In the 1970s, the NAM went through many changes, including moving its headquarters and a structural reorganization. The man at the helm leading those changes was Doug Kenna. Kenna worked as NAM president from 1973 to 1977, succeeding NAM’s first full-time president, Werner P. Gullander. Even before Doug Kenna arrived at the NAM, he was known by many across the country not as a businessman, but as an All-American athlete.
Edgar Douglas Kenna Jr. was born on June 11, 1924 in Jackson, Mississippi. After one year at Ole Miss, Kenna transferred to the U.S. Military Academy at West Point. While there, he played quarterback and halfback for Colonel Earl “Red” Blaik. Despite a knee injury, Kenna helped lead the Black Knights to an undefeated season and championship in 1944. Additionally, he was the captain of the tennis team and named All-American in basketball (as well as football), and during his senior year, the three teams had a combined 34-1 record. He was later inducted to the National Football Foundation and College Football Hall of Fame and the Army Sports Hall of Fame.
After graduating from West Point as valedictorian in 1945, Kenna served a postwar tour of duty in Germany where he coached Army football teams (recruited by General George Patton!). He returned to West Pont to serve as one of Blaik’s assistant coaches before resigning his commission in December 1949. In 1952, he joined Avco Corporation and rose through the corporate ranks over the next 14 years, with a five-year gap working as a sales manager for Mississippi Power and Light. He also worked for Fuqua Industries, increasing sales eight-fold in two years, and for Robert B. Anderson, Ltd.
In 1973, Kenna was hired to replace the retiring Gullander at the helm of the NAM. Gullander initiated a series of changes that created a more moderate organization. Kenna continued these changes, with particular attention on the ever-evolving dynamics of business-government relations, expanding the NAM’s legislative focus and policy recommendations. In order to better suit their changing needs, the NAM moved its headquarters from New York City to Washington, DC in 1973 to be closer to the action. Additionally, Kenna created the Government Affairs Division to keep staff abreast of the rapidly changing happenings on Capitol Hill. This move also allowed staff easier access to testify before Congressional committees and other government agencies. In 1978, Kenna declared this was a “new NAM” that would support the business viewpoint in the governmental process.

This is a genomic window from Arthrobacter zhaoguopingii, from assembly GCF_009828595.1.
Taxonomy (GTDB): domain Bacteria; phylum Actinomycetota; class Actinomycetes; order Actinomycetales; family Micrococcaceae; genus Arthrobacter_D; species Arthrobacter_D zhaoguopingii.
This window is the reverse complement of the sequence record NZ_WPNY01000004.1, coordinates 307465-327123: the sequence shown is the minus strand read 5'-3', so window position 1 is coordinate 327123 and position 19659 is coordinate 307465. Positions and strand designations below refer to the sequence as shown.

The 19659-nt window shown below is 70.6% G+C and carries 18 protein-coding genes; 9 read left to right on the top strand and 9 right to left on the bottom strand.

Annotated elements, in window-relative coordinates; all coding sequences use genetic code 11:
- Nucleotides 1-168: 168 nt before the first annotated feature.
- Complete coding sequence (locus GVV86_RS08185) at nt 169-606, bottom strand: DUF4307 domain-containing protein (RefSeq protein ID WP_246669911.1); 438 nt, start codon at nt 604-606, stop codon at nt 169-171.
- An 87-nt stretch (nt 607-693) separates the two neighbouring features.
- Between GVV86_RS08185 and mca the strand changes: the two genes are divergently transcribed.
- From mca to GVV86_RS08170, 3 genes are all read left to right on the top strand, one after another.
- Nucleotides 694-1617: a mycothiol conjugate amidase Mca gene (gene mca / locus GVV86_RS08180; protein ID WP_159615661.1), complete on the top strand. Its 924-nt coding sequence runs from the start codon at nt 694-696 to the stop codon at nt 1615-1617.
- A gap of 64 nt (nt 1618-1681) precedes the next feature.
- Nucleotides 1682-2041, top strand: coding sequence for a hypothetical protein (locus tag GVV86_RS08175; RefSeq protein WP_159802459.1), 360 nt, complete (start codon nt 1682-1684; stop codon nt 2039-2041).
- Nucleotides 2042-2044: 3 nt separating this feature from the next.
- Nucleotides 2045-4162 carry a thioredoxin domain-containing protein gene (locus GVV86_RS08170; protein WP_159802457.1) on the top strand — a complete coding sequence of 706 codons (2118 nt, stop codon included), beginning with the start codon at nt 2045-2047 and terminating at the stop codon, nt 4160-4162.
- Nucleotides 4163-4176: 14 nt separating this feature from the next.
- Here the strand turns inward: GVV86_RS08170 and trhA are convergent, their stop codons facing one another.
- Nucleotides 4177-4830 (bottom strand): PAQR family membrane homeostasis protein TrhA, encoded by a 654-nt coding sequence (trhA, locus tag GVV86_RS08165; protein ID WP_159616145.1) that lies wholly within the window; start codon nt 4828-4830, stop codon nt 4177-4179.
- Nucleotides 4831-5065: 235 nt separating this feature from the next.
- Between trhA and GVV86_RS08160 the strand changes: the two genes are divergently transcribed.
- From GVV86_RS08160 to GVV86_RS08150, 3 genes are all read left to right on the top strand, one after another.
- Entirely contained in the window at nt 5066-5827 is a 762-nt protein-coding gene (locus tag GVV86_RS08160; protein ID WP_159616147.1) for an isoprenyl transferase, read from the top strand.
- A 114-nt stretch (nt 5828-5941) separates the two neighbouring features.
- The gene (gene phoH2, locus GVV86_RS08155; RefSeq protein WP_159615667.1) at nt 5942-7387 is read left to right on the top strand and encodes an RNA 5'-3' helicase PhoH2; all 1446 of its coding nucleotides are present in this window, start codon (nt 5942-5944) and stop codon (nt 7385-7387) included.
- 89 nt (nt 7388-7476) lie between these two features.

Among his other accomplishments while with the NAM, Kenna helped found the United States-USSR Trade and Economic Council following an unprecedented trade conference. This trade conference opened a dialogue that other organizations and government agencies had attempted but failed to realize. To read more about the conference, please read the previously written “NAM and the U.S.-Soviet Trade and Economic Council.”
Following his tenure as NAM president, Kenna became president of the Carrier Corporation, and later, becoming a partner and director of G.L. Ohrstrom & Company. He served as a trustee, member, and chairman of several foundations and was awarded the Freedom Foundation Medal and the Gold Knight Award from the National Management Association. He also chaired investigative committees under two different U.S. Presidents.
Kenna passed away on January 28, 2013 in North Palm Beach, Florida.
Doug Kenna’s presence can be found throughout the NAM records. From files he maintained (particularly regarding a potential merger between NAM and the U.S. Chamber of Commerce) to departmental files that include his correspondence and memos . Kenna was an important figure in NAM’s history who helped shape the organization into what it has become today.
Ashley Williams is the project archivist for the NAM Collection at Hagley Museum and Library.